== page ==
Potential of fly ash geopolymer concrete as repairing and retrofitting solutions for marine infrastructure: A review

Noor Fifinatasha Shahedan, Tony Hadibarata*, Mohd Mustafa Al Bakri Abdullah, Muhammad Noor Hazwan Jusoh, Shayfull Zamree Abd Rahim, Ismallianto Isia, Ana Armada Bras, Aissa Bouaissi, Filbert Hilman Juwono

*Corresponding author for this work

Research output: Contribution to journalArticlepeer-review

Abstract

Corrosion in maritime infrastructure, particularly in reinforced concrete, has emerged as a significant cause for concern due to the presence of chloride ions in seawater. To address this challenge, geopolymer concrete has been proposed as a viable solution for retrofitting and restoring marine structures. This review paper explores the potential application of fly ash geopolymer concrete in marine infrastructure restoration. Fly ash's properties make it ideal for marine infrastructure restoration. Its high levels of amorphous silica and alumina enable geopolymerization, forming a strong binder resistant to chloride corrosion. Its fine, spherical particles enhance concrete workability and density, improving mechanical strength and impermeability. This geopolymer binder offers excellent resistance to corrosion from chloride ions commonly found in seawater, making fly ash geopolymer concrete highly suitable for marine applications. Overall, fly ash's chemical composition and physical traits offer resilience and sustainability in restoring marine infrastructure, ensuring long-term durability against corrosion. This review paper explores the potential application of fly ash geopolymer concrete in marine infrastructure restoration. By examining the primary forms of damage and mechanisms underlying concrete degradation in marine settings, this study highlights the durability and sustainability of geopolymer concrete compared to traditional concrete. Additionally, it discusses current solutions for repairing and retrofitting concrete in marine environments, emphasizing the promising characteristics of geopolymer concrete for integration into such structures. Through this analysis, innovative and environmentally conscious approaches are introduced for addressing corrosion-related challenges in the maritime industry, offering a resilient solution for the construction of enduring marine structures. Finally, recommendations for further research on the application of fly ash geopolymer concrete in marine infrastructure restoration are presented.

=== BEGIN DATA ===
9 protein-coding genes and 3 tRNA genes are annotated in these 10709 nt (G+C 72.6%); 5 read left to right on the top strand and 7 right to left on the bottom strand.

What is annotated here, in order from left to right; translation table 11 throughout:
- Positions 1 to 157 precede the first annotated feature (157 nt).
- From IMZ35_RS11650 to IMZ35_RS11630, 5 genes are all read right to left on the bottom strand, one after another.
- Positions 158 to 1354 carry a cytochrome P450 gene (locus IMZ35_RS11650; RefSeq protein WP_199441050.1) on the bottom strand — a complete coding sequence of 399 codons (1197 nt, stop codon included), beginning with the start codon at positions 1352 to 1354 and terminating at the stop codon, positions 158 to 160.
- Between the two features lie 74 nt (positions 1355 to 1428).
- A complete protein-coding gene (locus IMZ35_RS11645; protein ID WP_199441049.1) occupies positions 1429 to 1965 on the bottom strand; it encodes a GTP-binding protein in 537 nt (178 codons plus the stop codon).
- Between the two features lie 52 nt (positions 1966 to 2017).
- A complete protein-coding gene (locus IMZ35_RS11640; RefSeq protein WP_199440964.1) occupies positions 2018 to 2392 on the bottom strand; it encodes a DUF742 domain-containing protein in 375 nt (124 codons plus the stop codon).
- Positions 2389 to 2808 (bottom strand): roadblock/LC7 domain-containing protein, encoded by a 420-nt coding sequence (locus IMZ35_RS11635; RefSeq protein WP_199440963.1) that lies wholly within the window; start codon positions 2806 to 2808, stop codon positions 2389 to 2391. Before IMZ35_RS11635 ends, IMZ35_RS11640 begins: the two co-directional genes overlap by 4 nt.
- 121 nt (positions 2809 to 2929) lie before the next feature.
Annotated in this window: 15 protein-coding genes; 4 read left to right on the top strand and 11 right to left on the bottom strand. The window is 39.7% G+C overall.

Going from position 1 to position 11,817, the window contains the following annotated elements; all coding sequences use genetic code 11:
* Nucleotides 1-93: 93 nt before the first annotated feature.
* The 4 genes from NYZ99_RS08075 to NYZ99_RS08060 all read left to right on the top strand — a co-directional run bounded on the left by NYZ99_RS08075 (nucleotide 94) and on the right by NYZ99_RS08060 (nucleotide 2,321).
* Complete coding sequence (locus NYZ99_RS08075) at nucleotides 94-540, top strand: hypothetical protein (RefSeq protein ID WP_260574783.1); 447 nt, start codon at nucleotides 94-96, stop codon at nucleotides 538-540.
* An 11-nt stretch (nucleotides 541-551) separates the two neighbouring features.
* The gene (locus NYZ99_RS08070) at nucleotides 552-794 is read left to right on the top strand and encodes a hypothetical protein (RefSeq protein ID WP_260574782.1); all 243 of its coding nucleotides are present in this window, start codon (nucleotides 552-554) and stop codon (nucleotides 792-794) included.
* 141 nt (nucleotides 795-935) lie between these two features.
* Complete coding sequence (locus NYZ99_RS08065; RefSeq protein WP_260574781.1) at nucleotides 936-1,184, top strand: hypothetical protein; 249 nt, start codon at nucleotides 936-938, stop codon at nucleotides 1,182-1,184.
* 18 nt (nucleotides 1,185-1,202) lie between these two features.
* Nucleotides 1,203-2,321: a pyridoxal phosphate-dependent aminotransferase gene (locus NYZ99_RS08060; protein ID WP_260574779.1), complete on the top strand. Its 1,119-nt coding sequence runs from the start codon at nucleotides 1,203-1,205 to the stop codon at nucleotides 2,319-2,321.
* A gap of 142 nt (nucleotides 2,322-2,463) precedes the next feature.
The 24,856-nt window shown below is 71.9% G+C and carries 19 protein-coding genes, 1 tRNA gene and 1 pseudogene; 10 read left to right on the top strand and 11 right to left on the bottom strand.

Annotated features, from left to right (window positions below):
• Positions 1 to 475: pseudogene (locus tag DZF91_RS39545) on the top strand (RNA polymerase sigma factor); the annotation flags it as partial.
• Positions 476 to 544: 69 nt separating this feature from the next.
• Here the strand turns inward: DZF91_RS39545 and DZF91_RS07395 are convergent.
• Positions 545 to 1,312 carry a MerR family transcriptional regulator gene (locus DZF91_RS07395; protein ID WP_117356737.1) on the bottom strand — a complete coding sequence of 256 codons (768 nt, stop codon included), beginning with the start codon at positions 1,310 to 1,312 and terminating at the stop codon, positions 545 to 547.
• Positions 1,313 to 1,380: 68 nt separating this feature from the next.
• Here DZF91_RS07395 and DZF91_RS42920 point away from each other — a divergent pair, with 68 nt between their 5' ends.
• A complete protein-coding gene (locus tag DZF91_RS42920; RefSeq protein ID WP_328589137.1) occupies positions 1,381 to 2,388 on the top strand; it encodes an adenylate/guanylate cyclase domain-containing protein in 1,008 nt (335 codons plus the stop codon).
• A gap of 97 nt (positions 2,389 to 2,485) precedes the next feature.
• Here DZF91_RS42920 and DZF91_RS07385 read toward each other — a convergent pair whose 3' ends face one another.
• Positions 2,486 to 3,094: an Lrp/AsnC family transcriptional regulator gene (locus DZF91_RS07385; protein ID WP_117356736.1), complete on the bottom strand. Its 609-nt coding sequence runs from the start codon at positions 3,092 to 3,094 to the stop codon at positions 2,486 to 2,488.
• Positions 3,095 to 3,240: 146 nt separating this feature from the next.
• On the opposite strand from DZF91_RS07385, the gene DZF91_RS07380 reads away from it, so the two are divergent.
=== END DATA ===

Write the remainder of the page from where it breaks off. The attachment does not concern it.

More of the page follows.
Original languageEnglish
Article numbere03214
JournalCase Studies in Construction Materials
Volume20
DOIs
Publication statusPublished - Jul 2024

Keywords

  • Chloride migration coefficient
  • Compressive strength
  • Corrosion
  • Fly ash
  • Geopolymer
  • Marine infrastructure

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